- Bibel erst tail (Bibel teutsch der ander tayl). (Augsburg: Johann Otmar for Johann Rynmann, 12 February 1507)
2 volumes, folio (317 x 213mm.; 298 x 200mm.), 108 hand-coloured woodcuts (of 109, in red, yellow, green and grey), woodcut initials (coloured red and yellow in volume 1), smaller Lombard initials, a few early manuscript annotations, volume 1 in an Augsburg binding of contemporary blind-tooled pigskin over wooden boards using a hunting roll-stamp and a floral roll-stamp, red edges, nineteenth-century black paper lettering-piece, volume 2 in near-contemporary half blind-tooled pigskin over wooden boards, leather index tabs, rebacked, occasional staining throughout, volume 1: lacking rr8 (from Judith) containing one woodcut, many marginal paper repairs (a few just touching text), e7 and z8 torn without loss but touching text, binding rubbed, lacking all cornerpieces and clasps, last few quires and lower cover wormed; volume 2: a few marginal wormholes (occasionally touching text), CC2 torn in gutter without loss, last few leaves slightly soiled, rebacked, lower board cracked, lacking two clasps, a few index tabs torn
Volume 1: Benedictine monastery of SS. Ulrich and Afra, Augsburg, inscriptions on title-page and on first leaf; Volume 2: SWOP, ink monogram and date 1612 on upper cover; Fr. Rupertus Reuttner vicar in ?M/Rinchaim, inscription dated 1669 on inside front cover; Both volumes: Duplicate of the Royal Library in Munich, pencil inscription on inside front covers stamps on verso of title-pages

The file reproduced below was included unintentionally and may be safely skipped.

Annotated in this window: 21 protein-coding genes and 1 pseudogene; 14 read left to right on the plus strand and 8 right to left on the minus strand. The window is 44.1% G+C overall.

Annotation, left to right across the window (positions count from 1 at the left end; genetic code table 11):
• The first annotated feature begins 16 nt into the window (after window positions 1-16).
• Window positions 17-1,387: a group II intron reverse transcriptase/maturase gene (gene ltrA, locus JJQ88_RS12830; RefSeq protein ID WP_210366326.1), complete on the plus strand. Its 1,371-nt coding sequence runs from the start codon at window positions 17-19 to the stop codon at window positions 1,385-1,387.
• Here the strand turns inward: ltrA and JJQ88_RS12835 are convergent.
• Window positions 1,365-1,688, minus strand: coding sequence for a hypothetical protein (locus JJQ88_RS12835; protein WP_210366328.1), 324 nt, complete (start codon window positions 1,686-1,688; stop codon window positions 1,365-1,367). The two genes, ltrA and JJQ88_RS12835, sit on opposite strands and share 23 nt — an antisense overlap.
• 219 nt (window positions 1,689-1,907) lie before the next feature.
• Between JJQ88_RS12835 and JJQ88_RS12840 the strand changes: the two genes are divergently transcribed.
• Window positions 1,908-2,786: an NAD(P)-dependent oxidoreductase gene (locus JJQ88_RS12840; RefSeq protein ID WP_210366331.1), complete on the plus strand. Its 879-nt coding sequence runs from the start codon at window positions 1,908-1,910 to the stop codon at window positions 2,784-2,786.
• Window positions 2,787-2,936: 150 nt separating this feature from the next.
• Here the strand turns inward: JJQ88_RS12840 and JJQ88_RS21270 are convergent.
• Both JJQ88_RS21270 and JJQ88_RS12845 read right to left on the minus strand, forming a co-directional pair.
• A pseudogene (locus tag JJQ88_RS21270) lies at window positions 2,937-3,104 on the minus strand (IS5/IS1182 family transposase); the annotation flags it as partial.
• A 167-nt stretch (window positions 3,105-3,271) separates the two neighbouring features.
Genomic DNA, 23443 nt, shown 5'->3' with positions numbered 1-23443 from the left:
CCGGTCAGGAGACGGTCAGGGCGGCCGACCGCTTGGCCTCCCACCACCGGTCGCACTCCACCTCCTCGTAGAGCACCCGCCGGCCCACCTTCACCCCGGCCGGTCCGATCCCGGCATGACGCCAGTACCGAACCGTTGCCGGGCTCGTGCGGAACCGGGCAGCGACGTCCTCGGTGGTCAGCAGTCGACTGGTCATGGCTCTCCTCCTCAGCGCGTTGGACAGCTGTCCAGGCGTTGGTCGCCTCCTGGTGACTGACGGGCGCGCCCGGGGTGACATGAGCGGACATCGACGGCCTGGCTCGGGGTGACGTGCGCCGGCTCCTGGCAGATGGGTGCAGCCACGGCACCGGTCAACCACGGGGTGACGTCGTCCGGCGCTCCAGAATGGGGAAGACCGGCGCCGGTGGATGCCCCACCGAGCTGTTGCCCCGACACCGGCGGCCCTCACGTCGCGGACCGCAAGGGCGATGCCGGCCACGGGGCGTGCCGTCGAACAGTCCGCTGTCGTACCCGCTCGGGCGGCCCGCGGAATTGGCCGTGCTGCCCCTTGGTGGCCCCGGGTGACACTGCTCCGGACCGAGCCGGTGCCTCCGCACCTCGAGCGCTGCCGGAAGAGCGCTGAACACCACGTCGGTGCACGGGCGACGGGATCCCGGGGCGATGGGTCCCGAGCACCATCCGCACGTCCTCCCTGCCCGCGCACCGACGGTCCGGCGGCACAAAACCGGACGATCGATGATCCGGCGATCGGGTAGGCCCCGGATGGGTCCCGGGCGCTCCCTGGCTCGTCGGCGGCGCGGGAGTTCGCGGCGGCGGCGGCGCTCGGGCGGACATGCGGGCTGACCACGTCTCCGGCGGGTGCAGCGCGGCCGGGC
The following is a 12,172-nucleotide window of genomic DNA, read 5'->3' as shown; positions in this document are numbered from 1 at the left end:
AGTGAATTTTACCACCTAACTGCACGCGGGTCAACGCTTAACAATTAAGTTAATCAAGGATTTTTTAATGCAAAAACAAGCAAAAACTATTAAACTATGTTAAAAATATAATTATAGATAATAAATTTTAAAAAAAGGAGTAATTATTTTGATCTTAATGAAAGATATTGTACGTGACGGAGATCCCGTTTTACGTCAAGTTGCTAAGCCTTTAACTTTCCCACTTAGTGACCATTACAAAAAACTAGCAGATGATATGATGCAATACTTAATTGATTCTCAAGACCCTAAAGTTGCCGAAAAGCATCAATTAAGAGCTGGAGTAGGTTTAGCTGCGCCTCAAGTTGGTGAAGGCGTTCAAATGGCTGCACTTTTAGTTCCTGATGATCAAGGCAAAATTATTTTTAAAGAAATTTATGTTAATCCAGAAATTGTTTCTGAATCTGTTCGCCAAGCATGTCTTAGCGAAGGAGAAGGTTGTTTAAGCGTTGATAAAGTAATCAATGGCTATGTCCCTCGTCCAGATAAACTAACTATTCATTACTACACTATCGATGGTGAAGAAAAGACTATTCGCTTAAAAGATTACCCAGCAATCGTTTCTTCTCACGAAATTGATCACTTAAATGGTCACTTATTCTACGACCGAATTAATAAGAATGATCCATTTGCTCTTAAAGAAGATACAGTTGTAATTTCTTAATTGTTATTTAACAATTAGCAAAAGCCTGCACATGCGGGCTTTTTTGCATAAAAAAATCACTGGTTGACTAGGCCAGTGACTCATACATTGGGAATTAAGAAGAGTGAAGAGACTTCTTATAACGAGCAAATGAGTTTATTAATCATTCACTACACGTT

VD16 B2675 (listing 10 copies)
A non-uniform set. This is the first of the Otmar German Bibles; the second appeared in 1518, printed by his son Silvan. The illustrations are from the blocks made for the German Bibles printed by Johann Schönsperger in Augsburg in 1487 and 1490, but as the print area of the Otmar Bible is slightly wider, a small decorative woodcut border has been printed on one or both sides of the woodcut so that it matches the width of the text.
The unsophisticated colouring in a limited palette and partly carried out through stencils, which matches that found in other copies (including the one in the Staats- und Universitätsbibliothek in Hamburg; see Eichenberger & Wendland, Deutsche Bibeln vor Luther, Hamburg 1977, p.136), was executed in the print shop. Both Otmar and the earlier Schönsperger were aiming at a mass market for their German Bibles, which, however, survive in relatively few copies, partly due to their heavy use at the time, and probably also due to the prominence subsequently given to Luther's version which appeared in the 1520s. We have found no auction records for a complete copy of either of the Otmar editions.
Otmar worked in both Reutlingen (1482-1495) and Tübingen (1496-1501) before setting up his shop in Augsburg in 1502, initially in partnership with Schönsperger the younger.